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Report on Kerinci (Indonesia) — April 2017

Bulletin of the Global Volcanism Network, vol. 42, no. 4 (April 2017)
Managing Editor: Edward Venzke. Report research and preparation by: Paul Berger.

Kerinci (Indonesia) Brief ash eruptions in December 2011, June 2013, March-June 2016, and November 2016

Please cite this report as:

Global Volcanism Program, 2017. Report on Kerinci (Indonesia). In: Venzke, E (ed.), Bulletin of the Global Volcanism Network, 42:4. Smithsonian Institution.

Volcano Profile |  Complete Bulletin



1.697°S, 101.264°E; summit elev. 3800 m

All times are local (unless otherwise noted)

After an eruption in April 2009 (BGVN 34:12), Kerinci was quiet until it erupted again in December 2011. The Indonesian agency responsible for volcano monitoring is the Pusat Vulkanologi dan Mitigasi Bencana Geologi (PVMBG), also known as the Center for Volcanology and Geological Hazard Mitigation (CVGHM). Since mid-December 2011 there have been four instances where there was an emission of ash, qualifying the event as an eruption. These took place in December 2011, June 2013, and twice in 2016. The eruptions in 2016 were separated by five months, so are treated as distinct eruptions.

PVMBG mentioned in its 2015 reports on Kerinci that an eruption on 15 December 2011 generated an ash plume that rose about 600 m above the summit (summit elevation is 3.8 km). No other details were given.

A brief eruption was reported by PVMBG on 2 June 2013, from 0843 to 0848, that generated an ash plume 1 km above the crater. Ashfall as thick as 5 mm was reported in areas to the E, including Tangkil (7.5 km SE). In a Jakarta Post story, a resident of Sungai Rumpun village (about 10 km SE) reported hearing a loud bang and black plumes with a sulfur odor. The article noted that several villages in Gunung Tujuh district (an area that includes the SE flank of the volcano) received heavy ashfall, but it was washed off the crops by rain.

Although PVMBG reported white plumes during 1 February-12 July 2015 that rose 50-300 m and drifted E and W, no clear eruptive activity was noted. Seismicity during this period was dominated by signals indicating emissions and shallow volcanic earthquakes. Climbers who reached the summit around this time (exact dates not reported, images uploaded 17 January 2016) photographed steam plumes (figure 1) and solid lava flows (figure 2) in the crater.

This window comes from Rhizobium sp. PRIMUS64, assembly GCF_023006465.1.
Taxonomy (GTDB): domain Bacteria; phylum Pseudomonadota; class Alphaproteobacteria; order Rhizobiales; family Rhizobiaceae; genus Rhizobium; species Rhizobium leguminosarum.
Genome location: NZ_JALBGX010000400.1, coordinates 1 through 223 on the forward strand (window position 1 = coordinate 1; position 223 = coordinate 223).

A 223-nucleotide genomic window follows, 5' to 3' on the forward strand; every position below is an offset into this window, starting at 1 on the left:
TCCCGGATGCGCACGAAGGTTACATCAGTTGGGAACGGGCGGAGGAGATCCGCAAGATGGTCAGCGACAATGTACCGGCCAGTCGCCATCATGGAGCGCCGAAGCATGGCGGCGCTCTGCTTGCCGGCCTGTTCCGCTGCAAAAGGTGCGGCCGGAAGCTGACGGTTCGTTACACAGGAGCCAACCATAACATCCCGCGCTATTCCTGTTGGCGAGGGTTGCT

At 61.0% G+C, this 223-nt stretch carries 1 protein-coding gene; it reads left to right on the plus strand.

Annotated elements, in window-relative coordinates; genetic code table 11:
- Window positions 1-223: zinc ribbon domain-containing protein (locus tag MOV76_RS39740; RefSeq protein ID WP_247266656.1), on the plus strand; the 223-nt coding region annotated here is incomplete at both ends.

Figure (see Caption) Figure 1. Photo of a steam plume rising from the Kerinci summit crater. Date not reported; uploaded 17 January 2016. Courtesy of Bernhard Huber (https://www.flickr.com/photos/97278656@N08/24156018990/in/album-72157663604254016/, CC BY-NC-ND 2.0).
Figure (see Caption) Figure 2. Photo of the crater floor at Kerinci showing solidified lava flows and steam. Date not reported; uploaded 17 January 2016. Courtesy of Bernhard Huber (https://www.flickr.com/photos/97278656@N08/24083967639/in/album-72157663604254016/, CC BY-NC-ND 2.0).

Based on satellite images and ground reports from PVMBG, the Darwin Volcanic Ash Advisory Centre (VAAC) reported that during 15 days between 31 March and 9 June 2016 ash plumes rose to altitudes of 4.0-4.9 km and drifted N, NW, NE, E, and WSW. On 29 April an ash plume rose to an altitude of 6.1 km.

Figure (see Caption) Figure 3. Photo of Kerinci showing a plume rising from the summit crater on 9 June 2016. Courtesy of Luke Mackin (https://www.flickr.com/photos/wildsumatra/28318449485/, CC BY-NC-SA 2.0).

Ash plumes were again reported on 15-19, and 21 November 2016 based on observations of satellite data by the Darwin VAAC. The plumes rose to altitudes of 4.3-4.6 km and drifted NE, ENE, SE, and S. On 15 and 17 November they drifted almost 30 km downwind. The Alert Level remained at 2 (on a scale of 1-4), where it has been since September 2007, and PVMBG advised residents and visitors not to enter an area within 3 km of the summit.

Geologic Background. Gunung Kerinci in central Sumatra forms Indonesia's highest volcano and is one of the most active in Sumatra. It is capped by an unvegetated young summit cone that was constructed NE of an older crater remnant. There is a deep 600-m-wide summit crater often partially filled by a small crater lake that lies on the NE crater floor, opposite the SW-rim summit. The massive 13 x 25 km wide volcano towers 2400-3300 m above surrounding plains and is elongated in a N-S direction. Frequently active, Kerinci has been the source of numerous moderate explosive eruptions since its first recorded eruption in 1838.

Information Contacts: Pusat Vulkanologi dan Mitigasi Bencana Geologi (PVMBG, also known as Indonesian Center for Volcanology and Geological Hazard Mitigation, CVGHM), Jalan Diponegoro 57, Bandung 40122, Indonesia (URL: http://www.vsi.esdm.go.id/); Darwin Volcanic Ash Advisory Centre (VAAC), Bureau of Meteorology, Northern Territory Regional Office, PO Box 40050, Casuarina, NT 0811, Australia (URL: http://www.bom.gov.au/info/vaac/); Bernhard Huber (URL: https://www.flickr.com/photos/97278656@N08/, https://creativecommons.org/licenses/by-nc-nd/2.0/); Luke Mackin (URL: https://www.flickr.com/photos/wildsumatra/, https://creativecommons.org/licenses/by-nc-sa/2.0/); Jakarta Post (URL: http://www.thejakartapost.com/news/2013/06/02/mt-kerinci-erupts.html).